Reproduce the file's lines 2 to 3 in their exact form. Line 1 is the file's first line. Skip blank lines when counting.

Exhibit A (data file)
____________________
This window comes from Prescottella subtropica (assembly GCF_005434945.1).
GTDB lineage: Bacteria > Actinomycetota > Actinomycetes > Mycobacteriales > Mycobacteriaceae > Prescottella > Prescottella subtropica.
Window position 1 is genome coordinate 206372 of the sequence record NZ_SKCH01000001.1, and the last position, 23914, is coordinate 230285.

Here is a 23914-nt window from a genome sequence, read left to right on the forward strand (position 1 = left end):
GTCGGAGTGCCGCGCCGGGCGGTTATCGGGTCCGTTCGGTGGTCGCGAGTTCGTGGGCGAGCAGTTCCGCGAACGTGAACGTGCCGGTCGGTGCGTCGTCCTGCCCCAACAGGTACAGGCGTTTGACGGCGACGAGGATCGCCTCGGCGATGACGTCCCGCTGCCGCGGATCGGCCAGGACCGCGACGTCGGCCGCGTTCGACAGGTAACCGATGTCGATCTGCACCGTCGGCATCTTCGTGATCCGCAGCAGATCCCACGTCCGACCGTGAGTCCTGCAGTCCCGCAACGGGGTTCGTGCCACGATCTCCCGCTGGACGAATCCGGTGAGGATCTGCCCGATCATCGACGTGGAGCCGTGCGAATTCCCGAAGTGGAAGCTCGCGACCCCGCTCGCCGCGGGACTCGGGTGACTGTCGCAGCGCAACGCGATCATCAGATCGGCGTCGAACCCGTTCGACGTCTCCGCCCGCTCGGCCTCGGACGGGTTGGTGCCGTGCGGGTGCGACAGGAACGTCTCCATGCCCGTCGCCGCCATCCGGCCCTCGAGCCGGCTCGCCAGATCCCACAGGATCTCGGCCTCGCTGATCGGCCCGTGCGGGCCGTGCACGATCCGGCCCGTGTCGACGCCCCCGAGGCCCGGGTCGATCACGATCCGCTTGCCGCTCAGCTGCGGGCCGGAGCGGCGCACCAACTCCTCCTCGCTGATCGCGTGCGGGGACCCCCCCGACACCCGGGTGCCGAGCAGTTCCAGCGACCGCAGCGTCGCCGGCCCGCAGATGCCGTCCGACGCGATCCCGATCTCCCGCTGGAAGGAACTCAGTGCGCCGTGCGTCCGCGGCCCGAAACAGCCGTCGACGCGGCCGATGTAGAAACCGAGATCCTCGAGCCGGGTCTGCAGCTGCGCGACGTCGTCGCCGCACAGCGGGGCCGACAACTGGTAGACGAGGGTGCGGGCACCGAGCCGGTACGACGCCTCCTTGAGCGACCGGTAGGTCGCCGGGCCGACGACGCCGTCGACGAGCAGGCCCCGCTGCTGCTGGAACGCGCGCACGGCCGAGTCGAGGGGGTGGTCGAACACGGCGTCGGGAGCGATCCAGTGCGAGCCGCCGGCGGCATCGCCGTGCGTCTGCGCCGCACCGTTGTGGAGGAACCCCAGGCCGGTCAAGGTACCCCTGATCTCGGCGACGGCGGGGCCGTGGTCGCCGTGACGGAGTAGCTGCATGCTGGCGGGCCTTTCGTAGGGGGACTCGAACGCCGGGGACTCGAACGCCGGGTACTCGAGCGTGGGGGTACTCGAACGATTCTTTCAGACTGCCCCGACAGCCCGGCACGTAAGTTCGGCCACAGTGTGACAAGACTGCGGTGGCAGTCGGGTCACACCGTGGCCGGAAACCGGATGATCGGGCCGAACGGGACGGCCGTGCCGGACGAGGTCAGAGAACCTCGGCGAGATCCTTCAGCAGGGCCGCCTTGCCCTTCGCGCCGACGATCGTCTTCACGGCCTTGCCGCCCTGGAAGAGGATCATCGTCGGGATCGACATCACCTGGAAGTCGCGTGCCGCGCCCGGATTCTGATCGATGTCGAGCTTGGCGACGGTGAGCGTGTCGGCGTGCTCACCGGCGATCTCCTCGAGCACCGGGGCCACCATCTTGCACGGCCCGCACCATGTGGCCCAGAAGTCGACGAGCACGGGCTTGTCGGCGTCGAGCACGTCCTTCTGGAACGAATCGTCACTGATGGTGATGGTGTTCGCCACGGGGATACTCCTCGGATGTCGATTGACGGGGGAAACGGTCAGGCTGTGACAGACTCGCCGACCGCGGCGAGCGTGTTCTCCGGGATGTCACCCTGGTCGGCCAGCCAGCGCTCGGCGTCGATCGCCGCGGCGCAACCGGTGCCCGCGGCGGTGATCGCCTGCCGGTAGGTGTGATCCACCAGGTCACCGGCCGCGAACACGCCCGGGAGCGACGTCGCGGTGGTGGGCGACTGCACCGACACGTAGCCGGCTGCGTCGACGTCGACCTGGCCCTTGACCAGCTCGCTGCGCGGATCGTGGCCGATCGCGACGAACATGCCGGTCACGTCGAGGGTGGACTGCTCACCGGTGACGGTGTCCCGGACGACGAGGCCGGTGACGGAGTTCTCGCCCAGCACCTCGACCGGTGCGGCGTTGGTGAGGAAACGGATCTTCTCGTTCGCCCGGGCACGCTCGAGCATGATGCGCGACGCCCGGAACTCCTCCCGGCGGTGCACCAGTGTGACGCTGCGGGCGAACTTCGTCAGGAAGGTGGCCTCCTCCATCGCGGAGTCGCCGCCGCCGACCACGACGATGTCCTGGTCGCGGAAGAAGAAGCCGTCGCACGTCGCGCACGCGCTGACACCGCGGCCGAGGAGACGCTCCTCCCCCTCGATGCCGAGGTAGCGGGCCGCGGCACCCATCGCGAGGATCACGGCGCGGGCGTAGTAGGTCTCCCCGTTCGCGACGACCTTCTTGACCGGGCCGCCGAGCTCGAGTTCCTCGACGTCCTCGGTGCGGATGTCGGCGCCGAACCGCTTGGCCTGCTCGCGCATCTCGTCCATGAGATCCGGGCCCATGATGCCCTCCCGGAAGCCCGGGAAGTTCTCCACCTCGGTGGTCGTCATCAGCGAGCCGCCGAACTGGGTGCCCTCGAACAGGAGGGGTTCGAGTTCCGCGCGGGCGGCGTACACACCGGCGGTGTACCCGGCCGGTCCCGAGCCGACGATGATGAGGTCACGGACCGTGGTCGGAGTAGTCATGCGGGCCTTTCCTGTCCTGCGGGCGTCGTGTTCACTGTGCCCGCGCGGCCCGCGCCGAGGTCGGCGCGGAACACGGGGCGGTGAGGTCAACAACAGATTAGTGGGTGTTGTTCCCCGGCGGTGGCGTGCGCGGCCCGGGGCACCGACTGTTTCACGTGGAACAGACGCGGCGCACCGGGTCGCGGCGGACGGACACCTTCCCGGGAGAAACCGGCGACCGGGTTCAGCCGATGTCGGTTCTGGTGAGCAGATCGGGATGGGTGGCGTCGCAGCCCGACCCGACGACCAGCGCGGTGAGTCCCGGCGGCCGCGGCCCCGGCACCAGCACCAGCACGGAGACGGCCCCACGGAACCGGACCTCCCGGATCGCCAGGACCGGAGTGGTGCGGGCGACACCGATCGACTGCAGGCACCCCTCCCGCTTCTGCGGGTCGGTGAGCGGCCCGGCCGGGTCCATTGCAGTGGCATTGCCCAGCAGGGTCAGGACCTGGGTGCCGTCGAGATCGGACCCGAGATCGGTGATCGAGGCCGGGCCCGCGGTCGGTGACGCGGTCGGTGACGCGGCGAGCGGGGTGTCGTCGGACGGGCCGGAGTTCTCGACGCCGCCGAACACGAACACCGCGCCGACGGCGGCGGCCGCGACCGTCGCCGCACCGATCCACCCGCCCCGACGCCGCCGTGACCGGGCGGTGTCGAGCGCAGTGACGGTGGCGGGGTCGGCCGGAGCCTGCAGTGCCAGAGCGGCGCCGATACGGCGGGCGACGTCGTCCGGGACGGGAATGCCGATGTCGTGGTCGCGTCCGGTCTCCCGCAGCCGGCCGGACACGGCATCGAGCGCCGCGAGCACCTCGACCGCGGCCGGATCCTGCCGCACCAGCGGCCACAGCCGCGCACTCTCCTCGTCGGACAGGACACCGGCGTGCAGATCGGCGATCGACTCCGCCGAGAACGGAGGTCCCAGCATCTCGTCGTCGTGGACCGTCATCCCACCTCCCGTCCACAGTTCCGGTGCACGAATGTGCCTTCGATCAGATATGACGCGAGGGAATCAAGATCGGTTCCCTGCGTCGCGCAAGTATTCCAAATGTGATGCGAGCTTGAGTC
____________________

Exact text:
GTDB lineage: Bacteria > Actinomycetota > Actinomycetes > Mycobacteriales > Mycobacteriaceae > Prescottella > Prescottella subtropica.
Window position 1 is genome coordinate 206372 of the sequence record NZ_SKCH01000001.1, and the last position, 23914, is coordinate 230285.